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Sunday, July 15, 2007

A Flash of Design Insight

I read POET[1] a while back, and I haven't been able to look at door with a "PULL" sign the same way since[2]. I've also acquired the (they tell me annoying) habit of (over) analyzing my environment. I recently came across the above weirdness at the Pizza Hut franchise inside our local Super Target. It's a little hard to see, but the bar stools facing the window have a board mounted vertically in front of them. It sticks out as an anomaly in an environment obviously designed to be efficiently churned out by the thousands and lacking any non-functional detail.

I sat and stared at it for a good chunk of the 6.001 minutes it took to prepare my Personal Pan Pizza before finally realizing how it added to the usability of the space. Here's a hint: it has to do with the interaction between patrons on the stools and people outside. No? Ok, [3].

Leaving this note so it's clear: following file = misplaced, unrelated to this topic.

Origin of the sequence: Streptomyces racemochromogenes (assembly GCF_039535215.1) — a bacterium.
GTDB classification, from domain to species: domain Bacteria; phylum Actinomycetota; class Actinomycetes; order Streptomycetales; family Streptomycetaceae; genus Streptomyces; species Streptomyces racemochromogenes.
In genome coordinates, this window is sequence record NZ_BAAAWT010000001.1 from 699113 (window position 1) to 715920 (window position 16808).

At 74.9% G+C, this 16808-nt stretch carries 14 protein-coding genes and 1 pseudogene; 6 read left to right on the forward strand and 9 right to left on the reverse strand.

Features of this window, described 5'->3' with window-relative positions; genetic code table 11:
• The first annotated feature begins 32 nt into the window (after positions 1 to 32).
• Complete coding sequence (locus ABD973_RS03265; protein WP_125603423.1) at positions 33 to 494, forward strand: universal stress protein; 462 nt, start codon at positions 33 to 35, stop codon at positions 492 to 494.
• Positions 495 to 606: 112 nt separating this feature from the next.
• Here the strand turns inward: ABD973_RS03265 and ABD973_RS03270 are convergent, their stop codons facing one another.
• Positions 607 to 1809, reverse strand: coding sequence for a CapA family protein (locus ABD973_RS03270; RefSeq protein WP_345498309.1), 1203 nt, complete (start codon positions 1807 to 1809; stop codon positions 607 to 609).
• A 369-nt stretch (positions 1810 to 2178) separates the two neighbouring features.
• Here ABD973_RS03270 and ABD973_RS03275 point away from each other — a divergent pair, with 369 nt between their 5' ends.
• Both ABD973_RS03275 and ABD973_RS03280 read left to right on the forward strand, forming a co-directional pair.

[1] The Design of Everyday Things.The name's changed (it was 'The Psychology of Everyday Things') but the song's the same. But you're read it, right?

[2] Only very badly designed doors need signs telling you how to operate them. Good doors have affordances that tell you how to operate them without the need for written language.

[3] Women in skirts. 'Flash' of insight? Puns are the highest form of humor.


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